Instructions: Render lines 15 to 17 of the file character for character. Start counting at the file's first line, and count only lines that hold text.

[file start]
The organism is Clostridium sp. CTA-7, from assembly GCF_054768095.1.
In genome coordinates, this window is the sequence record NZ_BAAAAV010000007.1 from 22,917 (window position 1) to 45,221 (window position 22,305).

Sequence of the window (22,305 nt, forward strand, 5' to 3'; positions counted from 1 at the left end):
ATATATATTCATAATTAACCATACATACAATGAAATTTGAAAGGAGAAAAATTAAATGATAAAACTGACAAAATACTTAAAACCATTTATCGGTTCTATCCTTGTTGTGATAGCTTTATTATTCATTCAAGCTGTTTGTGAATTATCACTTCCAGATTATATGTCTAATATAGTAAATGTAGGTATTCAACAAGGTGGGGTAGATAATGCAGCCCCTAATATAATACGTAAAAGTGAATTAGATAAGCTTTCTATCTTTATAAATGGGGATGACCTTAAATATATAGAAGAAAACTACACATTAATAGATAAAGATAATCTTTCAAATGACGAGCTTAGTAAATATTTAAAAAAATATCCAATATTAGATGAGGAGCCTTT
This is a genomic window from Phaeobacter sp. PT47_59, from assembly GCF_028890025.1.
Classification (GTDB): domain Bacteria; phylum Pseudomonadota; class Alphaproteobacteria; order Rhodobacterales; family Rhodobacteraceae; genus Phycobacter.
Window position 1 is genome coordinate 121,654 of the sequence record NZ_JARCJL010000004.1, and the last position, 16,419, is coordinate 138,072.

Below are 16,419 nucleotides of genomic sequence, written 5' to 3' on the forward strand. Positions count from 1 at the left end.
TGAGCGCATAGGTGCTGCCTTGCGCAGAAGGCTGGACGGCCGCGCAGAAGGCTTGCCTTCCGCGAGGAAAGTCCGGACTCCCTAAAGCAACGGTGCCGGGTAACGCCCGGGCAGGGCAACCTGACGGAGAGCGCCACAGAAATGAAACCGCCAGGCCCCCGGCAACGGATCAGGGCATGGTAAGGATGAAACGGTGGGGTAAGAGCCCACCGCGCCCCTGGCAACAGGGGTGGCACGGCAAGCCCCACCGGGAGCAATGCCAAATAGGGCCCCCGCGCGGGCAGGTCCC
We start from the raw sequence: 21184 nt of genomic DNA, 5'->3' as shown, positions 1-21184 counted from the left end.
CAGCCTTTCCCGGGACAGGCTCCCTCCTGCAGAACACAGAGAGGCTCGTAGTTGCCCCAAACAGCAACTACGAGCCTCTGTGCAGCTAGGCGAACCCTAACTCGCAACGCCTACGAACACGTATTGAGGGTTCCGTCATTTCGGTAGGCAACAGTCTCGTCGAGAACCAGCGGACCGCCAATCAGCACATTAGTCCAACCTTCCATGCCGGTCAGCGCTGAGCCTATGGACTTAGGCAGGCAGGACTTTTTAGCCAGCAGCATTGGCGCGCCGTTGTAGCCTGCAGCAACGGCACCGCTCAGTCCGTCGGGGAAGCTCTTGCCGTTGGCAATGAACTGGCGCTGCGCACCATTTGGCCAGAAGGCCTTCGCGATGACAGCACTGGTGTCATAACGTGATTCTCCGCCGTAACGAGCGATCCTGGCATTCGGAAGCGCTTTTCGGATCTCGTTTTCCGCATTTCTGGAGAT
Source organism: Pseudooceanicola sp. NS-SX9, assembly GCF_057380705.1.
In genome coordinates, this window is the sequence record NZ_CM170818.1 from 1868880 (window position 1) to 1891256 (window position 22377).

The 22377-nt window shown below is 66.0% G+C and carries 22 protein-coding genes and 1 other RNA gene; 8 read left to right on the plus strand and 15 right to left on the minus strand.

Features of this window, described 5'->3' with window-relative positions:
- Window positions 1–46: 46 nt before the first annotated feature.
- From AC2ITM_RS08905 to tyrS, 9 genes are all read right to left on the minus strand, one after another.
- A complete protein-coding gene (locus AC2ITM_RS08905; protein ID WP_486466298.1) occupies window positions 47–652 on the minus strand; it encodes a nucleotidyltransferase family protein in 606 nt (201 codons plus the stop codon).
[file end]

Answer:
Features of this window, described 5'->3' with window-relative positions:
- Window positions 1–46: 46 nt before the first annotated feature.
- From AC2ITM_RS08905 to tyrS, 9 genes are all read right to left on the minus strand, one after another.